Babies and children 10 times more exposed to microplastics than adults
According to a scientific study conducted by experts from the New York University School of Medicine in partnership with the Tianjin Environmental Pollution Laboratory, babies and children are at least 10 times more exposed to microplastics than adults.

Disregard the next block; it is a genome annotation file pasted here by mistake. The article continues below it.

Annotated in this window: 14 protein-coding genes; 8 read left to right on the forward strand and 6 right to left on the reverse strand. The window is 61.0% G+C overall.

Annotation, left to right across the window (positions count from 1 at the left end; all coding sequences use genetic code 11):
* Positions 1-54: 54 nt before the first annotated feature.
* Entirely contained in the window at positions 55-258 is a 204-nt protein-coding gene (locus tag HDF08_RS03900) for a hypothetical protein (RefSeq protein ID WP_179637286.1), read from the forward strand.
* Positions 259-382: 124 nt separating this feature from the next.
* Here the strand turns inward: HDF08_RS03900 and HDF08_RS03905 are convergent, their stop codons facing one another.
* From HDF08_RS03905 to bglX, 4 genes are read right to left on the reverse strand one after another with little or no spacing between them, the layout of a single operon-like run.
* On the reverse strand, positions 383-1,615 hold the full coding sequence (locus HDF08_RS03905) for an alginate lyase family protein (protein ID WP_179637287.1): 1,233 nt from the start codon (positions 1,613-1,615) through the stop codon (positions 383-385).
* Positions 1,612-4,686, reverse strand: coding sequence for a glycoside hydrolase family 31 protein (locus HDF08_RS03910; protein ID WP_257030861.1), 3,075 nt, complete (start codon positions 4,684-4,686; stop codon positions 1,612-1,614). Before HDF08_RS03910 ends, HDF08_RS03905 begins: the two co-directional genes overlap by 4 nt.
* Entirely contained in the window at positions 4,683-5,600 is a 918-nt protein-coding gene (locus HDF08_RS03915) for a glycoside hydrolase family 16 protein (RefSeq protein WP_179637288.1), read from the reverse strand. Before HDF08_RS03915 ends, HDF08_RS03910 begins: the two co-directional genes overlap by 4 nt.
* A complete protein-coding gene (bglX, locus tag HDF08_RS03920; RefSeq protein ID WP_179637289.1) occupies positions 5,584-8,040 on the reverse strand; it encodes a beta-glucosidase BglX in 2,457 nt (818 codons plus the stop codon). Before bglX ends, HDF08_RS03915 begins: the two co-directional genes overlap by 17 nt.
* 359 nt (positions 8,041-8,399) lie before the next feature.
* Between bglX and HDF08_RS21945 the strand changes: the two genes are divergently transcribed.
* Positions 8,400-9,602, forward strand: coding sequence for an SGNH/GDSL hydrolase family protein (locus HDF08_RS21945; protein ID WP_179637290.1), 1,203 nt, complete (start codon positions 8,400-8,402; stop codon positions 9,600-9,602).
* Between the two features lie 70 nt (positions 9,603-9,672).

For the purpose of the study, the researchers measured the amounts of polyethylene terephthalate (PET) and polycarbonate (PC) microplastics in three meconium samples, six newborn feces samples, and ten adult feces samples from New York State. In general, PET is most often associated with plastic bottles (disposable and reusable), while PC is used to make a wide range of products, including helmets and DVDs. According to the findings of the research, infants are exposed to more microplastics than adults. Some meconium samples and all infant stool specimens included PET and PC microplastics. They were also found in most (PET) or all (PC) adult stool samples, although at amounts that were an order of magnitude lower than those observed in newborns. Furthermore, the findings revealed that the estimated daily exposures to PET and PC microplastics from infants' diets were 83 000 and 860 ng/kg body weight per day, respectively, much greater than those of adults (PET: 5 800 ng/kg-bw/day; PC: 200 ng/kg-bw/d). A high level of microplastic exposure in the first year of life might be due to a variety of factors, including MOCAs (materials and objects in contact with food) which include plastic items that newborns suck and bite (i.e. teething rings, plastic infant bottles, teats and pacifiers, etc.).